UVA developing 'two-headed arrow' to kill ovarian cancer

August 30, 2018, University of Virginia
Artistic interpretation of the 'two-headed' arrow UVA is developing to destroy ovarian cancer. Credit: Anita Pagliazzo, as conceived and designed by Jogender Tushir-Singh.

A University of Virginia School of Medicine researcher is developing a two-fisted, antibody-based approach to destroy deadly ovarian cancer—an approach he believes could also be modified to kill breast, prostate and other solid tumors.

The dual-pronged approach being developed by Jogender Tushir-Singh, Ph.D., aims to overcome obstacles that have undermined otherwise promising for , the deadliest gynecological disease. If the approach proves successful, it may even rescue some failed therapies, allowing doctors to move them from the scrap heap to the clinic, where they could benefit patients.

"There are a lot of efforts in terms of immune therapy, but the success of these are really limited in ," said Tushir-Singh, of UVA's Department of Biochemistry and Molecular Genetics and the UVA Cancer Center. "I strongly believe, and with my own experience while working in the pharmaceutical industry, that this advancement will allow us to rescue and give a second lease on life to a lot of that have failed in the clinic. This is all based on large amount of clinical data, and we have strategically exploited this information to improve the therapeutic efficacy against ovarian cancer."

Targeted Treatment for Ovarian Cancer

In developing his approach, Tushir-Singh realized that a major problem with immune therapies for ovarian cancer is that the immune intended to kill the cancer cells cannot infiltrate the solid bed effectively. "I found that one of the problems is with the solid tumor microenvironment," he explained. "The microenvironment is highly hypoxic, anergic and, particularly in the case of ovarian cancer, some unusually large receptors form a protective fence around tumor cells, so even if the reach there, there are many obstacles."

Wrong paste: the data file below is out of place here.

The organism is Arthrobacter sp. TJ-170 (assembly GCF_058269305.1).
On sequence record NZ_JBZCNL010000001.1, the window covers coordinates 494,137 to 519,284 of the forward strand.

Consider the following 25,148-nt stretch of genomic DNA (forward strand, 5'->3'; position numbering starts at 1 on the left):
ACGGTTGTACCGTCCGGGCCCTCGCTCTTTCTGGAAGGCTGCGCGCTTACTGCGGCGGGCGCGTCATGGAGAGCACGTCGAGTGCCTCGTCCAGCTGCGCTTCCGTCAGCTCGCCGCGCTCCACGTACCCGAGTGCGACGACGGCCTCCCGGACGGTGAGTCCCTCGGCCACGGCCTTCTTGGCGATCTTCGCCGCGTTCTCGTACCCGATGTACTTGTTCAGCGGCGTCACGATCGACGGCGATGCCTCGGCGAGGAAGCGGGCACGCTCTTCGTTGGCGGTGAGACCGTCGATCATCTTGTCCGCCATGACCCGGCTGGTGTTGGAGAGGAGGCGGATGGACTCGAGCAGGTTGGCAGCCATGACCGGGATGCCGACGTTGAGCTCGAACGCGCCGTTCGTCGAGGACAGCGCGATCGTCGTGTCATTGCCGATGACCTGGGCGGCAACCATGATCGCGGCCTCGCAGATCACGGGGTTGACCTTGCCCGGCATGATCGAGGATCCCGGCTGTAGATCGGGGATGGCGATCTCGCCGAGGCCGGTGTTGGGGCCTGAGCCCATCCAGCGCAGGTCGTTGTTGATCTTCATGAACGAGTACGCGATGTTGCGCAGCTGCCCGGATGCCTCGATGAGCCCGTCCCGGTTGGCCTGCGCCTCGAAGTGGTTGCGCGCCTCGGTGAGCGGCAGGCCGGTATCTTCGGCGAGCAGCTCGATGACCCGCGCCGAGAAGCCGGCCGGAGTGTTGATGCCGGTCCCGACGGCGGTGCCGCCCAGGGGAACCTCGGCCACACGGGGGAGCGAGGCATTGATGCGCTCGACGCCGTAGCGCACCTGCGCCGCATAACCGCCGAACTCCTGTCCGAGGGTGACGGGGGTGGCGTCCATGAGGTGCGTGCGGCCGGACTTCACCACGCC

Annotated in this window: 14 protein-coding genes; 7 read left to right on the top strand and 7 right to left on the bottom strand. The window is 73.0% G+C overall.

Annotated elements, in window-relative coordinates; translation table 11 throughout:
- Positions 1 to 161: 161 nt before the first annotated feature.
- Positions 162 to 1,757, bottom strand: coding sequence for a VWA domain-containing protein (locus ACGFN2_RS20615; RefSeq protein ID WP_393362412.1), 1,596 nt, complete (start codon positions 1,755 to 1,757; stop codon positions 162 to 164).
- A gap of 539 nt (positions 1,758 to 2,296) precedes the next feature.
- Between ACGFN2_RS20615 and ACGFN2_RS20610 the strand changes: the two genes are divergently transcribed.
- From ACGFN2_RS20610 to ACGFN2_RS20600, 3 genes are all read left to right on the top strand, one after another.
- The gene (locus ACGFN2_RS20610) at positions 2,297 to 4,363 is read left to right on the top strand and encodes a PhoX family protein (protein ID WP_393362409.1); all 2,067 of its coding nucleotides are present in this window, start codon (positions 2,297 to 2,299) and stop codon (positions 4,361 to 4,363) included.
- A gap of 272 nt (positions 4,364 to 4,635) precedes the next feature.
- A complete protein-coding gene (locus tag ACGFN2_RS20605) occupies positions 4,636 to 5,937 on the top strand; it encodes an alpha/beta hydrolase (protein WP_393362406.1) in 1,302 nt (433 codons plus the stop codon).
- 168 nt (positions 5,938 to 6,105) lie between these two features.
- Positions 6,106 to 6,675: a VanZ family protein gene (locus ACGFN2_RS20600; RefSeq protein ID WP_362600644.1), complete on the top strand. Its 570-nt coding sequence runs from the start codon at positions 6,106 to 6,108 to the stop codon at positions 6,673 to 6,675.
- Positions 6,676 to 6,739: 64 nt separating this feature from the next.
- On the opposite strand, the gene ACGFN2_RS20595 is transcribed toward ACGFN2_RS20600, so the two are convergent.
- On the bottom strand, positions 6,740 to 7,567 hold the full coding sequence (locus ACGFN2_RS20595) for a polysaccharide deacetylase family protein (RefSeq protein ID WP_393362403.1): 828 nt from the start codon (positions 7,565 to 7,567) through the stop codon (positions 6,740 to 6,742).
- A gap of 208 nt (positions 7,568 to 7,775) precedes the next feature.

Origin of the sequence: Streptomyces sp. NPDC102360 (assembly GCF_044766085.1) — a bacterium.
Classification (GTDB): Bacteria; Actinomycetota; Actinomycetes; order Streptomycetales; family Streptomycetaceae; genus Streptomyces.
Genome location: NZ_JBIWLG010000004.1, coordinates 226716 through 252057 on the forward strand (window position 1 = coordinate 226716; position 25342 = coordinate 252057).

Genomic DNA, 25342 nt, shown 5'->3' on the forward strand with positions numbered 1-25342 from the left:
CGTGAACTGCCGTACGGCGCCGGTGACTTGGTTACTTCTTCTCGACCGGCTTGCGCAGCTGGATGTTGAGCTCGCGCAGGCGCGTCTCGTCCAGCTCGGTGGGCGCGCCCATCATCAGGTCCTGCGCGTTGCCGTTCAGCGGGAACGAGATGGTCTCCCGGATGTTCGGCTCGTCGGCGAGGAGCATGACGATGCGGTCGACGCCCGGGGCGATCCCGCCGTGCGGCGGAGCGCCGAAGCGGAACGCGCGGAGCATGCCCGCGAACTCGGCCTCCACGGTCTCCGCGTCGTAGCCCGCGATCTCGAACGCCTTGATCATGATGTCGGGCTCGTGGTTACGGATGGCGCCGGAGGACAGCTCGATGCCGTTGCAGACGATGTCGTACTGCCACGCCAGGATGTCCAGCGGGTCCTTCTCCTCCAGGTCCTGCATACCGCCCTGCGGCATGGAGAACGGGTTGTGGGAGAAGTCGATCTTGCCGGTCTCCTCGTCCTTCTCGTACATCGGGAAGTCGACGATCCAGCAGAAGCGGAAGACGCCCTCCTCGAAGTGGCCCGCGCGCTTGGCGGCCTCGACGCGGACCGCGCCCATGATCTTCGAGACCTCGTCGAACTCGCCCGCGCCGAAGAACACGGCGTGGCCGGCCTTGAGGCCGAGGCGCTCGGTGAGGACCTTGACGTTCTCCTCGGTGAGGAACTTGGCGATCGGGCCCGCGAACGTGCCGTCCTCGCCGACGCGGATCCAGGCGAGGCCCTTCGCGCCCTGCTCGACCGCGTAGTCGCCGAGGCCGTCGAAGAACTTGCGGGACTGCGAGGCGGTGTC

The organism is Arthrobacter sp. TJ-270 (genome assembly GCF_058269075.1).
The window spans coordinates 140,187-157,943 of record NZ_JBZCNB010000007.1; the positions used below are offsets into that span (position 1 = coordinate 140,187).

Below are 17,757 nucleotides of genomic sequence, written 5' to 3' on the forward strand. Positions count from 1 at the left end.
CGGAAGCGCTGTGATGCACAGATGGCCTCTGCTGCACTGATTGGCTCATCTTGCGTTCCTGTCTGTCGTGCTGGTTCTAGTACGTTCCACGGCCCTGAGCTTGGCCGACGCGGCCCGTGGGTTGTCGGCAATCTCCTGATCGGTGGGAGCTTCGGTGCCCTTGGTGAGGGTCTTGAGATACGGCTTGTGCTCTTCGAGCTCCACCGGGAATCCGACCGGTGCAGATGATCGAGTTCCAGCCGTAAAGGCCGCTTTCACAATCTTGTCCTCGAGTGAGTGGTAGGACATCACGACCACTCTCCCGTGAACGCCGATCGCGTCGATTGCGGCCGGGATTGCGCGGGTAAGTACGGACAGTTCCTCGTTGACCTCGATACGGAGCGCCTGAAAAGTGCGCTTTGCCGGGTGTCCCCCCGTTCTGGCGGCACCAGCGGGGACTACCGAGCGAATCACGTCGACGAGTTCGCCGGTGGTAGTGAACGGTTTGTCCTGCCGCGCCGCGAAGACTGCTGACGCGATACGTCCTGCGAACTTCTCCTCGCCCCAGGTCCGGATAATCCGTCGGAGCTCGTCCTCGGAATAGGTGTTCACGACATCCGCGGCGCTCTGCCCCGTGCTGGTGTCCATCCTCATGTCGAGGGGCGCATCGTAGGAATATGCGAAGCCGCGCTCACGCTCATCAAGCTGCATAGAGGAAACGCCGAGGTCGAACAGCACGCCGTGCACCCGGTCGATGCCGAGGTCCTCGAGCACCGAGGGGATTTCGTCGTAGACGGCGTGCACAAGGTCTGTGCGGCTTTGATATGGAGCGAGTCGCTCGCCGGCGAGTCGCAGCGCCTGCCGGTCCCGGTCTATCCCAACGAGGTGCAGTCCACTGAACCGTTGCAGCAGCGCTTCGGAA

UVA developing 'two-headed arrow' to kill ovarian cancer
A University of Virginia School of Medicine researcher is developing a two-fisted, antibody-based approach to destroy deadly ovarian cancer -- an approach he believes could also be modified to kill breast, prostate and other solid tumors. Credit: Dan Addison | University of Virginia Communications

Tushir-Singh decided to find a way to make the tumor environment more attractive despite the protective fence around it. So he engineered an antibody that he likens to a "two-headed arrow." "The antibodies need to find a home," he recalled thinking, "so let's design one head to bind to a receptor that is highly expressed in ."

But getting the antibody there wasn't enough. Previous clinical trials had shown the need for antibodies that were more effective at killing . So Tushir-Singh sought to amplify his antibody's cancer-killing power. The result: One head of the "arrow" strikes what is known as the "death receptor" on the cancer cells, telling them to die, while the other head strikes a receptor known as FOLR1, a well-established marker that suggests a poor prognosis among ovarian cancers.

Tushir-Singh's engineered antibodies are more than 100 times more effective at killing than the antibodies that have made it to clinical trials, his lab work suggests. Further, his approach avoids toxicity issues that have plagued previous antibody therapies, he said. "Liver toxicity has been the biggest problem for a lot of antibodies—they are taken out of the blood too fast and accumulate where not needed," he said. "But by providing a good home for the antibodies in the tumor, we are keeping these antibodies away from the liver."

Findings Published

Tushir-Singh's approach is still in the early stages of therapeutic development, but he is eager to test his two-headed arrow in people. He says his progress will depend on how quickly he can obtain funding for additional testing and for an investigational new drug (IND) filing with the federal government. "Ultimately," he said, "a clinical trial in is my big goal, and, with the help of the UVA Licensing & Ventures Group, we are looking for industrial partners too."

"UVA is a great institution and a very fertile ground to do good science," Tushir-Singh said. "With Dr. Sanchita Bhatnagar's lab being next door, we are a collaborative husband-and-wife team. We joined UVA just three years ago. Being a young professor, I am highly thankful and admire the leadership in my department, which is chaired by Dr. Anindya Dutta, and at UVA Cancer Center, which is headed by Dr. Tom Loughran. I have been fortunate to have a great basic research team such as Dr. Kodi Ravichandran along with many others, and an effective clinical collaborator, Dr. Charles 'Chip' Landen."

Explore further: Silencing cancer cell communication may reduce the growth of tumors

More information: Gururaj Shivange et al, A Single-Agent Dual-Specificity Targeting of FOLR1 and DR5 as an Effective Strategy for Ovarian Cancer, Cancer Cell (2018). DOI: 10.1016/j.ccell.2018.07.005

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